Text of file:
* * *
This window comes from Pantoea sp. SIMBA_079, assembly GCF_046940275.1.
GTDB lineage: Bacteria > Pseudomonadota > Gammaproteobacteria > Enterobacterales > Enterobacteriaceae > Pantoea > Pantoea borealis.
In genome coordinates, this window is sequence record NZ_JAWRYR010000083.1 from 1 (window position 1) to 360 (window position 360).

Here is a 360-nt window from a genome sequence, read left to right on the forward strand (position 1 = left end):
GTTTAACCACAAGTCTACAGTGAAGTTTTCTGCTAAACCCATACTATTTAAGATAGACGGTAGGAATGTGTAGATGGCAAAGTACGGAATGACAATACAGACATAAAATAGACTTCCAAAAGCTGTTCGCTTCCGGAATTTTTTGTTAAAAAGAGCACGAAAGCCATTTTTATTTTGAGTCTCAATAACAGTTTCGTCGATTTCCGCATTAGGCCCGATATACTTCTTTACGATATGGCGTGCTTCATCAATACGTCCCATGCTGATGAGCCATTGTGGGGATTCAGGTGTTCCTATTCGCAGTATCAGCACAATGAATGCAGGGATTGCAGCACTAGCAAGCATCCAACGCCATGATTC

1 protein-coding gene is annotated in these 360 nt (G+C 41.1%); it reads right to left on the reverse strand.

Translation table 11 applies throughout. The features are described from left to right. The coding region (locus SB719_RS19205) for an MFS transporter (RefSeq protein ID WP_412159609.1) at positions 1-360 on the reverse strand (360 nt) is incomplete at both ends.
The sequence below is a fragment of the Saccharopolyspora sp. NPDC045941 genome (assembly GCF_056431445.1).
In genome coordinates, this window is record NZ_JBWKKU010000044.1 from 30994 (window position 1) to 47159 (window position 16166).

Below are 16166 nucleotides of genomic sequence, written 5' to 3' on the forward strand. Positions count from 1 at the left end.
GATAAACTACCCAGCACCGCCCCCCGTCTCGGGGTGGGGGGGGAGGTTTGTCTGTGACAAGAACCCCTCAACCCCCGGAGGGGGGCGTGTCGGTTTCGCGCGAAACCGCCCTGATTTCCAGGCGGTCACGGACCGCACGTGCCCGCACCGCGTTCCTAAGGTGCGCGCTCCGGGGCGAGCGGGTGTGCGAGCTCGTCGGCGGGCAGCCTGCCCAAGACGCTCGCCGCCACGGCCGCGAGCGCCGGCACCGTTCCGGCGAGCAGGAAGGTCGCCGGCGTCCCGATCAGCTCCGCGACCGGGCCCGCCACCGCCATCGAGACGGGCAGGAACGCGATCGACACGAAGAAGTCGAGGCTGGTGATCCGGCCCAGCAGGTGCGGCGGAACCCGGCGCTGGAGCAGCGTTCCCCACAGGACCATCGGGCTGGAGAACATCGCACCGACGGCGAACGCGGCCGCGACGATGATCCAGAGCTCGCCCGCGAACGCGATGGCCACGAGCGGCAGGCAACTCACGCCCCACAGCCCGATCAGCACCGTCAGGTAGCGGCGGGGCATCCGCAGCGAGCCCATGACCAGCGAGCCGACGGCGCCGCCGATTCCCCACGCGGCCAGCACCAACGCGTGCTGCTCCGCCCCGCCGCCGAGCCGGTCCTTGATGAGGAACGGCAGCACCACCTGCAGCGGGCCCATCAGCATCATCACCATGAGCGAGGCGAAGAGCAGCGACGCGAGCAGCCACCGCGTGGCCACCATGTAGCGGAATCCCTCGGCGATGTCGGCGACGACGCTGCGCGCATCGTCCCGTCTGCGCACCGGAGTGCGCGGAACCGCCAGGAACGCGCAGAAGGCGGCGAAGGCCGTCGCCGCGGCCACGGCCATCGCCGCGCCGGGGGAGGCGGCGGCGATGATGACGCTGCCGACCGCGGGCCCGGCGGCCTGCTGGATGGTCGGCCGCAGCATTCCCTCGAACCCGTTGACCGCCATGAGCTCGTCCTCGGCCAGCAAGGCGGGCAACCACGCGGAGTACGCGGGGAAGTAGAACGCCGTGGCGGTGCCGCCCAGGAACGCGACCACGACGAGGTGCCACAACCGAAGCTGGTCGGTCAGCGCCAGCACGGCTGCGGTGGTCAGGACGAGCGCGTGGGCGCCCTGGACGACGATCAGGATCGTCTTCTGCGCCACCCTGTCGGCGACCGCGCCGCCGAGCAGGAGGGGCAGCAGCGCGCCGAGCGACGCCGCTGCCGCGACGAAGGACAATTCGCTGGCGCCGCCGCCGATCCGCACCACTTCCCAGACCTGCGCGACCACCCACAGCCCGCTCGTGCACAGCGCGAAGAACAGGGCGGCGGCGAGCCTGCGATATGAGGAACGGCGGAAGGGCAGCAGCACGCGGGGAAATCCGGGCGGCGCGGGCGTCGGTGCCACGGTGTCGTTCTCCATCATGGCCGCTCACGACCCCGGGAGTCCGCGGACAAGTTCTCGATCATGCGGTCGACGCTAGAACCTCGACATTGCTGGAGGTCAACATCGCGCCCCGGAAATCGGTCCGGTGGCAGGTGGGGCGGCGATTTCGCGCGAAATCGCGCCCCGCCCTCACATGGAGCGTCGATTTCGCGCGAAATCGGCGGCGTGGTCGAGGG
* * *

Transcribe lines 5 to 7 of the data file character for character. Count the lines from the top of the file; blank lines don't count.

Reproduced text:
GTTTAACCACAAGTCTACAGTGAAGTTTTCTGCTAAACCCATACTATTTAAGATAGACGGTAGGAATGTGTAGATGGCAAAGTACGGAATGACAATACAGACATAAAATAGACTTCCAAAAGCTGTTCGCTTCCGGAATTTTTTGTTAAAAAGAGCACGAAAGCCATTTTTATTTTGAGTCTCAATAACAGTTTCGTCGATTTCCGCATTAGGCCCGATATACTTCTTTACGATATGGCGTGCTTCATCAATACGTCCCATGCTGATGAGCCATTGTGGGGATTCAGGTGTTCCTATTCGCAGTATCAGCACAATGAATGCAGGGATTGCAGCACTAGCAAGCATCCAACGCCATGATTC

1 protein-coding gene is annotated in these 360 nt (G+C 41.1%); it reads right to left on the reverse strand.

Translation table 11 applies throughout. The features are described from left to right. The coding region (locus SB719_RS19205) for an MFS transporter (RefSeq protein ID WP_412159609.1) at positions 1-360 on the reverse strand (360 nt) is incomplete at both ends.